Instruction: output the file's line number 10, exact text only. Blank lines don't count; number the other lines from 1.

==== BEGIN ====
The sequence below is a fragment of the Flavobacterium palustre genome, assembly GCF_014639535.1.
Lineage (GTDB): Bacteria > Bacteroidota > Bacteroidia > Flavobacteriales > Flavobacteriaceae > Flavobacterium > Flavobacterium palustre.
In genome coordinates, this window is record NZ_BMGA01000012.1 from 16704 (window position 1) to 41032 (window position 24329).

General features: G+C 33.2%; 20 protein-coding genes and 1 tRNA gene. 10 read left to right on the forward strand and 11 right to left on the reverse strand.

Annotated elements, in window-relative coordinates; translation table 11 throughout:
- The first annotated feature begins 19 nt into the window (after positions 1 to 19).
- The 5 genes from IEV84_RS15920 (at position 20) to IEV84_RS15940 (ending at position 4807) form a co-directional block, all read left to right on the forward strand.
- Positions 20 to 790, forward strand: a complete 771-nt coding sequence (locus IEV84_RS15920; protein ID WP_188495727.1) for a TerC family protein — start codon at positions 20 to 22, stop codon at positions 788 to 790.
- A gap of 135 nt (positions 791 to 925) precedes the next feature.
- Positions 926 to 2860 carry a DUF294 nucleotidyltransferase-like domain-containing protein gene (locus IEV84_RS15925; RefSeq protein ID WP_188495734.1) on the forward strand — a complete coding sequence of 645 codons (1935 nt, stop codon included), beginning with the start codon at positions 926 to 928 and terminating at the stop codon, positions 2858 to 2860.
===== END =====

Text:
- Positions 926 to 2860 carry a DUF294 nucleotidyltransferase-like domain-containing protein gene (locus IEV84_RS15925; RefSeq protein ID WP_188495734.1) on the forward strand — a complete coding sequence of 645 codons (1935 nt, stop codon included), beginning with the start codon at positions 926 to 928 and terminating at the stop codon, positions 2858 to 2860.